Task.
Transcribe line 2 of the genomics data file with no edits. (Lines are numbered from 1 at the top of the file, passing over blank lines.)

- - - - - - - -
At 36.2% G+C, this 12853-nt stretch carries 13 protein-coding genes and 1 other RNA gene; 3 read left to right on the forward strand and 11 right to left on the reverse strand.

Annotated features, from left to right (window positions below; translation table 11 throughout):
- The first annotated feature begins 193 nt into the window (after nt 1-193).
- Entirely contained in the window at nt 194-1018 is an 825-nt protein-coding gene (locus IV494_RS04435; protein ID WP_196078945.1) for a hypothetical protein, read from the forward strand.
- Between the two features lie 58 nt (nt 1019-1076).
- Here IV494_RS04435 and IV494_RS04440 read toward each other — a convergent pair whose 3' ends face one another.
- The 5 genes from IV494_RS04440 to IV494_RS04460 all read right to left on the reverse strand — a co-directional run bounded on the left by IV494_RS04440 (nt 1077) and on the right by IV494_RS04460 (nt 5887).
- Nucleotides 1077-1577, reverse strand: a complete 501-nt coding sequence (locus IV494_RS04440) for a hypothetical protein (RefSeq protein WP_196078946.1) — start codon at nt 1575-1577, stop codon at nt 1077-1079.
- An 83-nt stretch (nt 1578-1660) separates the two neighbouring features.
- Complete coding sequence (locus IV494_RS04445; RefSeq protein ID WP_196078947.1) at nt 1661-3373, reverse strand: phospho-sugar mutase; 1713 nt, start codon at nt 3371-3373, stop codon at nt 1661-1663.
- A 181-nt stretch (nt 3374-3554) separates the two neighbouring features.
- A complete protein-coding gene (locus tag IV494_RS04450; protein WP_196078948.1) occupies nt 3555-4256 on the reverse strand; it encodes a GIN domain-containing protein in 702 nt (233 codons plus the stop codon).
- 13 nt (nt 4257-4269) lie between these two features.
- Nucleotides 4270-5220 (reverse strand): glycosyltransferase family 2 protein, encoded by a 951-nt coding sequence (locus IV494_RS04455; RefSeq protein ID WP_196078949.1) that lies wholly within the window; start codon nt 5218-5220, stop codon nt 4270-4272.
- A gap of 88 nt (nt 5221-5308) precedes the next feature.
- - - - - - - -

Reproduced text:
Annotated features, from left to right (window positions below; translation table 11 throughout):